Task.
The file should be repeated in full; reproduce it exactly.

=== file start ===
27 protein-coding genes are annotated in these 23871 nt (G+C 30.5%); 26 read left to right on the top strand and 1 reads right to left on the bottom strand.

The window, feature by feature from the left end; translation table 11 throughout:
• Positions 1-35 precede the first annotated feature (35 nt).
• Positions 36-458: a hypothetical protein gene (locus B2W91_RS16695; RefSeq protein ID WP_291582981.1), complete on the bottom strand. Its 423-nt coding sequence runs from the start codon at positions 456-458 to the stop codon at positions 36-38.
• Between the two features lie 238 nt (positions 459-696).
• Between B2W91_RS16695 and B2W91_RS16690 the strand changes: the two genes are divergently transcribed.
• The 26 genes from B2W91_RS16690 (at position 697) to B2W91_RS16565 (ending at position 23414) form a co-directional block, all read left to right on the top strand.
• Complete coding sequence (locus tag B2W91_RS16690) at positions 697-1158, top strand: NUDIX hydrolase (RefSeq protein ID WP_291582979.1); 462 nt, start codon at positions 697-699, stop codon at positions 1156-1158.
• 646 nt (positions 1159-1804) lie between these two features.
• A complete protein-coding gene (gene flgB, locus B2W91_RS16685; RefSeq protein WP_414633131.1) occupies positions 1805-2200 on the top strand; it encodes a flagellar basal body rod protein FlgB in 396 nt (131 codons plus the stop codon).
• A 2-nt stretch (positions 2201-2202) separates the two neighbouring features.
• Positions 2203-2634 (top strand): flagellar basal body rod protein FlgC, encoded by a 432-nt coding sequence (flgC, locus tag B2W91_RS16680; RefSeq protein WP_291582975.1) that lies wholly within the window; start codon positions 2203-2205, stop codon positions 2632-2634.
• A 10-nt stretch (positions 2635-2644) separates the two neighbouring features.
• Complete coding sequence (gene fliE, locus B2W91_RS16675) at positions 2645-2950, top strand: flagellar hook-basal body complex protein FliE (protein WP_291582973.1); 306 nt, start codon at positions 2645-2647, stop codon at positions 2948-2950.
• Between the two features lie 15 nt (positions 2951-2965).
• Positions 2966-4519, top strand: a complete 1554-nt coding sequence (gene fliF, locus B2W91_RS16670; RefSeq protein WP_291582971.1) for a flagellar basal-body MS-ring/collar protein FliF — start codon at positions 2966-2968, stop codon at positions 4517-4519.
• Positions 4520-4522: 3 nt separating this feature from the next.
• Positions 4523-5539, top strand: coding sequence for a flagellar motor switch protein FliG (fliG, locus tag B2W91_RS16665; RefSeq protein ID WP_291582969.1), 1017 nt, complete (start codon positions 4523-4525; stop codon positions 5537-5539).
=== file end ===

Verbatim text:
27 protein-coding genes are annotated in these 23871 nt (G+C 30.5%); 26 read left to right on the top strand and 1 reads right to left on the bottom strand.

The window, feature by feature from the left end; translation table 11 throughout:
• Positions 1-35 precede the first annotated feature (35 nt).
• Positions 36-458: a hypothetical protein gene (locus B2W91_RS16695; RefSeq protein ID WP_291582981.1), complete on the bottom strand. Its 423-nt coding sequence runs from the start codon at positions 456-458 to the stop codon at positions 36-38.
• Between the two features lie 238 nt (positions 459-696).
• Between B2W91_RS16695 and B2W91_RS16690 the strand changes: the two genes are divergently transcribed.
• The 26 genes from B2W91_RS16690 (at position 697) to B2W91_RS16565 (ending at position 23414) form a co-directional block, all read left to right on the top strand.
• Complete coding sequence (locus tag B2W91_RS16690) at positions 697-1158, top strand: NUDIX hydrolase (RefSeq protein ID WP_291582979.1); 462 nt, start codon at positions 697-699, stop codon at positions 1156-1158.
• 646 nt (positions 1159-1804) lie between these two features.
• A complete protein-coding gene (gene flgB, locus B2W91_RS16685; RefSeq protein WP_414633131.1) occupies positions 1805-2200 on the top strand; it encodes a flagellar basal body rod protein FlgB in 396 nt (131 codons plus the stop codon).
• A 2-nt stretch (positions 2201-2202) separates the two neighbouring features.
• Positions 2203-2634 (top strand): flagellar basal body rod protein FlgC, encoded by a 432-nt coding sequence (flgC, locus tag B2W91_RS16680; RefSeq protein WP_291582975.1) that lies wholly within the window; start codon positions 2203-2205, stop codon positions 2632-2634.
• A 10-nt stretch (positions 2635-2644) separates the two neighbouring features.
• Complete coding sequence (gene fliE, locus B2W91_RS16675) at positions 2645-2950, top strand: flagellar hook-basal body complex protein FliE (protein WP_291582973.1); 306 nt, start codon at positions 2645-2647, stop codon at positions 2948-2950.
• Between the two features lie 15 nt (positions 2951-2965).
• Positions 2966-4519, top strand: a complete 1554-nt coding sequence (gene fliF, locus B2W91_RS16670; RefSeq protein WP_291582971.1) for a flagellar basal-body MS-ring/collar protein FliF — start codon at positions 2966-2968, stop codon at positions 4517-4519.
• Positions 4520-4522: 3 nt separating this feature from the next.
• Positions 4523-5539, top strand: coding sequence for a flagellar motor switch protein FliG (fliG, locus tag B2W91_RS16665; RefSeq protein ID WP_291582969.1), 1017 nt, complete (start codon positions 4523-4525; stop codon positions 5537-5539).